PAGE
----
Often, children do not grow out of it. But, stimulants do make a difference–often, a profound, life-saving change. However, since you shut me out, as I said you would and as almost everyone does, you know nothing about the suffering I endured until I was 40. Dr. David, as a doctor, don’t you have some empathy for someone who describes living in hell for decades? Isn’t there the slightest concern about someone/anyone who has been brutalized for years? When it was unnecessary?
This is what I am trying to tell people. Why doesn’t Anyone ask us what it was like, during the time we were left on our own, without proper medical care? Why isn’t someone curious enough to inquire? If I claimed a drug a lifted me out of the depths of autism or mental retardation or schizophrenia, and my new life clearly reflected such a dramatic recovery, people would be astounded and would clamor to talk to me personally (not me personally but anyone having gone through this) to try to understand what had happened. That is the natural response to a life changing event one has had. Not with ADHD. Why? Why won’t someone Listen? Why are we discounted, ignored, dismissed without the slightest twinge of conscience? I feel I am shouting through a megaphone to a deaf world, “Hear us”. We have insights into this disorder. It practically killed us. It was torture for me to attend school every day unable to learn. To sit in my chair and to try to find something to do or think about as time passed crushingly slowly, was excruciating. Not knowing what was wrong with me and being condemned constantly was worse than death. There are kids and adults today who are not diagnosed. We adapt. We compensate. We specialize in fooling people. I knew when to nod my head, smile, look sympathetic or interested, through the tone of a voice or facial expressions or body language, and it worked for a while and depending on the situation. I never knew I did that until meds gave me the ability for the first time in my life at age 40, to hear, to see, to focus without even trying. Take us into account as real human beings when you offer your opinions about it. Why doesn’t it make sense to find out what we have to say? How does it hurt to give us a voice?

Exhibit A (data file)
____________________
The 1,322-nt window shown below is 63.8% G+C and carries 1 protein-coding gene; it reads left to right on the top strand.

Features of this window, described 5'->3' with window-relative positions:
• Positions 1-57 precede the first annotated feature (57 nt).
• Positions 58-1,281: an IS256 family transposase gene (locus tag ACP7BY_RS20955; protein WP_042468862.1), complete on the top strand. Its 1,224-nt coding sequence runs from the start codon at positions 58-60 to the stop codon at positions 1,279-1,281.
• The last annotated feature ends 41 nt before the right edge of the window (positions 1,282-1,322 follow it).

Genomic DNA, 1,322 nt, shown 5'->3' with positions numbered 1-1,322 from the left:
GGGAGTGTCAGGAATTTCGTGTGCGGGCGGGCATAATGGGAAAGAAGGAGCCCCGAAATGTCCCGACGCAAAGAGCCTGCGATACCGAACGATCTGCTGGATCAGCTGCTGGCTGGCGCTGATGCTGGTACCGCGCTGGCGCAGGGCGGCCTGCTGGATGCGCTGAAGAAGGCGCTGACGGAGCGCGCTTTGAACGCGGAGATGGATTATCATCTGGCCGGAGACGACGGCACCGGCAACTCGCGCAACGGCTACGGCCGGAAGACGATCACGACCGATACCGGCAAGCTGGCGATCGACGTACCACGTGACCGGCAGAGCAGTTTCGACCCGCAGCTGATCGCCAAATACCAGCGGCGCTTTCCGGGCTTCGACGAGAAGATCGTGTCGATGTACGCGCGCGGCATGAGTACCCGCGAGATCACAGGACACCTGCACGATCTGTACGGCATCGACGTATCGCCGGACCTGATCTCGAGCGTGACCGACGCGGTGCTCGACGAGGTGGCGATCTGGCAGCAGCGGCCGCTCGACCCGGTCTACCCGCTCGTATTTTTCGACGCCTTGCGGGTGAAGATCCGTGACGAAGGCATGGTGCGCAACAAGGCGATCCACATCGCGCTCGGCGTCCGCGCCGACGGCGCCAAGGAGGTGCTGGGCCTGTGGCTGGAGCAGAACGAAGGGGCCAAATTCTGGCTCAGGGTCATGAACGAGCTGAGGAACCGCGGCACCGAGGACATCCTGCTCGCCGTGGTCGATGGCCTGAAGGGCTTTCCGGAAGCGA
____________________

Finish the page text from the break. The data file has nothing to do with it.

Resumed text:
I think you are badly misreading things. I wrote the first guidelines for the use of stimulants for children in the UK so to accuse me of neglecting a problem or not working to make treatments available just doesn’t stack up. I still use them.